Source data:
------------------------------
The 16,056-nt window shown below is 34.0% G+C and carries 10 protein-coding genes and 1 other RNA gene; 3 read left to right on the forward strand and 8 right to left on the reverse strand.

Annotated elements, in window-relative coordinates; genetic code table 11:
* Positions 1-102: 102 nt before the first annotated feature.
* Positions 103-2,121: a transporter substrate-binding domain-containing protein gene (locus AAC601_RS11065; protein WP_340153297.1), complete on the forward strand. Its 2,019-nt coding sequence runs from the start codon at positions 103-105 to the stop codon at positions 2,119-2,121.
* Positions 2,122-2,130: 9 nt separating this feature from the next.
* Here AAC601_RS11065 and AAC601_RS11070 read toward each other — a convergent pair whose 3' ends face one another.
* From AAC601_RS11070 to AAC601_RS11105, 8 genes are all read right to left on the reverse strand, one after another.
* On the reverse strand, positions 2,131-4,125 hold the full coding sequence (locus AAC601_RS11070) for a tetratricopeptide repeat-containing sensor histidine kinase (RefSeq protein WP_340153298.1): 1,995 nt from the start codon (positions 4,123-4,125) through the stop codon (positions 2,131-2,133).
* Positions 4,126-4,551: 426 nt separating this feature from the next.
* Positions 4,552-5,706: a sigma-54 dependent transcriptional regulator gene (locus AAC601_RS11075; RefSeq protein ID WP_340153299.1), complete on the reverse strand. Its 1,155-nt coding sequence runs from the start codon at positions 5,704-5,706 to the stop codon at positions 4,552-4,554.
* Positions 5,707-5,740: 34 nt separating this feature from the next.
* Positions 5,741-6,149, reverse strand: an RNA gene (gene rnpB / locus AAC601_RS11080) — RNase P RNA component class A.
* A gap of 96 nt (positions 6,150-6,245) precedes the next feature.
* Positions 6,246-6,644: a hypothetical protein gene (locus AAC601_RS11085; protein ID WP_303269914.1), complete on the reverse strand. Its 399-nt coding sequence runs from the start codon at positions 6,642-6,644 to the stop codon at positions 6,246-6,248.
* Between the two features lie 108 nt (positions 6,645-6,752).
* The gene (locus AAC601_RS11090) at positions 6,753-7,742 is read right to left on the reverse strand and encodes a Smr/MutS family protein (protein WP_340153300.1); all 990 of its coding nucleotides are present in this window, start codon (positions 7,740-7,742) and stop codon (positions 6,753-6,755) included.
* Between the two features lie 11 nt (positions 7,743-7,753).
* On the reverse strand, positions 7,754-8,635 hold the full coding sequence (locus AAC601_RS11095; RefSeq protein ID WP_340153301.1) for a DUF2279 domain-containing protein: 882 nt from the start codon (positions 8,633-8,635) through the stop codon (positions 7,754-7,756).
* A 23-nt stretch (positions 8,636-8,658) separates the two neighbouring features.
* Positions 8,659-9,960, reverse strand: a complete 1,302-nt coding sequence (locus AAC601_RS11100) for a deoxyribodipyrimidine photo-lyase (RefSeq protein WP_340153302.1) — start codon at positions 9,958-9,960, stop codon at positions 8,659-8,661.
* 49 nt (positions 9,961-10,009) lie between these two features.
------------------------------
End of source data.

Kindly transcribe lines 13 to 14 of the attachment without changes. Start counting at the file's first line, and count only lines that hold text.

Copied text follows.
* A gap of 96 nt (positions 6,150-6,245) precedes the next feature.
* Positions 6,246-6,644: a hypothetical protein gene (locus AAC601_RS11085; protein ID WP_303269914.1), complete on the reverse strand. Its 399-nt coding sequence runs from the start codon at positions 6,642-6,644 to the stop codon at positions 6,246-6,248.